The American Society for Pharmacology and Experimental Therapeutics
Journal of Pharmacology and Experimental Therapeutics vol:313 issue:2 pages:640-6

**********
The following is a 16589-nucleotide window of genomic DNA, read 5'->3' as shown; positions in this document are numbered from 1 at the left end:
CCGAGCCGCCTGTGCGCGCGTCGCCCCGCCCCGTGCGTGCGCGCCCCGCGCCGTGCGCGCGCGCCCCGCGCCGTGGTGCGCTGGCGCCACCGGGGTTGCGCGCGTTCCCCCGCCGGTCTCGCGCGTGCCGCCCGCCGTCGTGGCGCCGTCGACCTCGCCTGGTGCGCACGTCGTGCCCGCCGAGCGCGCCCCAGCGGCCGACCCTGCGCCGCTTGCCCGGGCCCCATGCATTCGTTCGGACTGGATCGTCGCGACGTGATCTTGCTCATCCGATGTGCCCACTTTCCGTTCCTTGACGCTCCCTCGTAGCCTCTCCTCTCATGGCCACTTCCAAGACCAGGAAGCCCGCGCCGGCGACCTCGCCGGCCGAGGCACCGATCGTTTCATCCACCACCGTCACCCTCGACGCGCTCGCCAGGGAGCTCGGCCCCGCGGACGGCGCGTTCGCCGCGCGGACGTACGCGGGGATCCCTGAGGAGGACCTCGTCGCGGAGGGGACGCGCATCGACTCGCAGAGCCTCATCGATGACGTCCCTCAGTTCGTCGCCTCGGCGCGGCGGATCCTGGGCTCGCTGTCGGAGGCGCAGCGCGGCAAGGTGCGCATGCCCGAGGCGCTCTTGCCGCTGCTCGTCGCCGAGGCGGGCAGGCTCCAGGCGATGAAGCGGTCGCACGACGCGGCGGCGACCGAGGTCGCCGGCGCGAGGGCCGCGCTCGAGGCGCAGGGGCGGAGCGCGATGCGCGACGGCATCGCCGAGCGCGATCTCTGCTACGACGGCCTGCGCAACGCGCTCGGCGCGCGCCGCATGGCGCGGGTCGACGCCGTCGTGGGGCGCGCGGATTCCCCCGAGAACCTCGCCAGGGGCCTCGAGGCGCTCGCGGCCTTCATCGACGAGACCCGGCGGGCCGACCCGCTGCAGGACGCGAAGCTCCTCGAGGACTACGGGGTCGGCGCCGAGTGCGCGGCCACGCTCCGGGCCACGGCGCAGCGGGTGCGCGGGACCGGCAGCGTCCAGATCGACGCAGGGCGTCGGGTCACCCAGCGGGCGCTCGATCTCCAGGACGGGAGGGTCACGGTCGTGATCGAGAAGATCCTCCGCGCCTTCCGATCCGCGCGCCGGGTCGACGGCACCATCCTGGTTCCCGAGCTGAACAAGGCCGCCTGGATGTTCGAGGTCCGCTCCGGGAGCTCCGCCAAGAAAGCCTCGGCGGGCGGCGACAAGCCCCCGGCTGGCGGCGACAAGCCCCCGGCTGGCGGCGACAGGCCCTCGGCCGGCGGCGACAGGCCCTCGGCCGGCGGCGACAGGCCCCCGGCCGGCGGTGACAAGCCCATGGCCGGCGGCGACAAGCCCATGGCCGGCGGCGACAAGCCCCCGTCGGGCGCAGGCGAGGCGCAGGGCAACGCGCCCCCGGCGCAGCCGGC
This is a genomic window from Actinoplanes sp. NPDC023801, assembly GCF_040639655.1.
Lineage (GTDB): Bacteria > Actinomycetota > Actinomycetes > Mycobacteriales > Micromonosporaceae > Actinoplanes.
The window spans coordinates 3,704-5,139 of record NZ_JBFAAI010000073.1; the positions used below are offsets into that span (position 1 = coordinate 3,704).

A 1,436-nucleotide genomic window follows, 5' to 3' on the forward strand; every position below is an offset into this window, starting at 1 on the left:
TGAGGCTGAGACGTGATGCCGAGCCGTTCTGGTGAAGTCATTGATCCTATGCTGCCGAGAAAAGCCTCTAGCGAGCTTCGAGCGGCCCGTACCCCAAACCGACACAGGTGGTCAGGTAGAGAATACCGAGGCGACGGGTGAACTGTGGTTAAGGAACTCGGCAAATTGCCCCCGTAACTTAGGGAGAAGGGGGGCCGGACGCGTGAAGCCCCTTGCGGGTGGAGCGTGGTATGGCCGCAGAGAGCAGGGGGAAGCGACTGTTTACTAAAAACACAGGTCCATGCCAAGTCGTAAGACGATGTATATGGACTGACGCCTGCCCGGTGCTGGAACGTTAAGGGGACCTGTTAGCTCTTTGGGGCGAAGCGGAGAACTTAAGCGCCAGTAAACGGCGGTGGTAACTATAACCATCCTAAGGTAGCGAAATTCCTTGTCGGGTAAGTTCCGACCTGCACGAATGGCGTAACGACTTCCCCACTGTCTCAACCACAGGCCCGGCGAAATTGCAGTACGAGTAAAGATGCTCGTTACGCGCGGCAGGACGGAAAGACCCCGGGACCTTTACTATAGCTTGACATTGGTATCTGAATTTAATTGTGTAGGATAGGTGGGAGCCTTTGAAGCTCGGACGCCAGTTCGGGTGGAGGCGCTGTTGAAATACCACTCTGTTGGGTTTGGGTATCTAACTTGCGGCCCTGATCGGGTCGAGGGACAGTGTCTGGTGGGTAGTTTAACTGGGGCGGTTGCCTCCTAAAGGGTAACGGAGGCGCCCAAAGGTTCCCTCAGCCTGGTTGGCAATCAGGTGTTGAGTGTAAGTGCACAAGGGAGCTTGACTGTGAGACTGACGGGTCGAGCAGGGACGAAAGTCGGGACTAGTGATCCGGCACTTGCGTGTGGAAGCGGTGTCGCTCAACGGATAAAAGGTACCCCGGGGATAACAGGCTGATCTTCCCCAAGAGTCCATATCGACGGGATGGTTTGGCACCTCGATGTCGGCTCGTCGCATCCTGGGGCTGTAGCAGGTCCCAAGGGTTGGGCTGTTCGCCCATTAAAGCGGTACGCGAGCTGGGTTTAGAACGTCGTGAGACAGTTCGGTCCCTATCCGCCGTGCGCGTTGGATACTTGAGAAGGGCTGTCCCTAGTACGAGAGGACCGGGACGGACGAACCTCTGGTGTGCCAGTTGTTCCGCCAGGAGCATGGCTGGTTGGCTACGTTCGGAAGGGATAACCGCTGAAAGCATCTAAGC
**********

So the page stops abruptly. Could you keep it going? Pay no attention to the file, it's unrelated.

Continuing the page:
It has been shown that oral anticarcinogen antibodies can decrease intestinal absorption of procarcinogens. So far, no attempts have been made to understand the potential modulatory effect of such antibodies on metabolic activation at mucosal surfaces. Moreover, the influence of naturally induced serosal-specific antibodies on absorptive transport of carcinogens remains unknown. In this study, the prototype food carcinogen benzo[a]pyrene (B[a]P) and a specific monoclonal antibody were used to address these questions in a bicompartmental model of polarized intestinal cells (Caco-2). Apical (i.e., luminal) administration of a 30-fold molar excess antibodies increased about 25-fold recovery of unmetabolized B[a]P, concomitantly with a decrease of 80% in both absorptive transport and formation of phenol metabolites. Interestingly, when metabolism was slowed down by antibodies, cross-reactive antibodies also increased at least 5-fold the extracellular levels of the 7,8-diol-B[a]P, interrupting subsequent activation steps. On the other hand, basolateral antibodies changed by 8-fold the rate of carcinogen appearance in the basolateral compartment, albeit without interfering with the apical cellular uptake or sequestration of either B[a]P or 7,8-diol-B[a]P by apical antibodies. Furthermore, basolateral antibodies reduced exposure of Caco-2 monolayers to B[a]P as demonstrated by a 50% decrease in apical efflux of 3-OH-B[a]P. These data show for the first time that both luminal and serosal antibodies may reduce the carcinogenic process by preventing high local concentrations, which would overload DNA repair mechanisms. This study also sheds light on the relevance of both naturally induced and immunoprophylactic antibodies against polycyclic aromatic hydrocarbon carcinogens.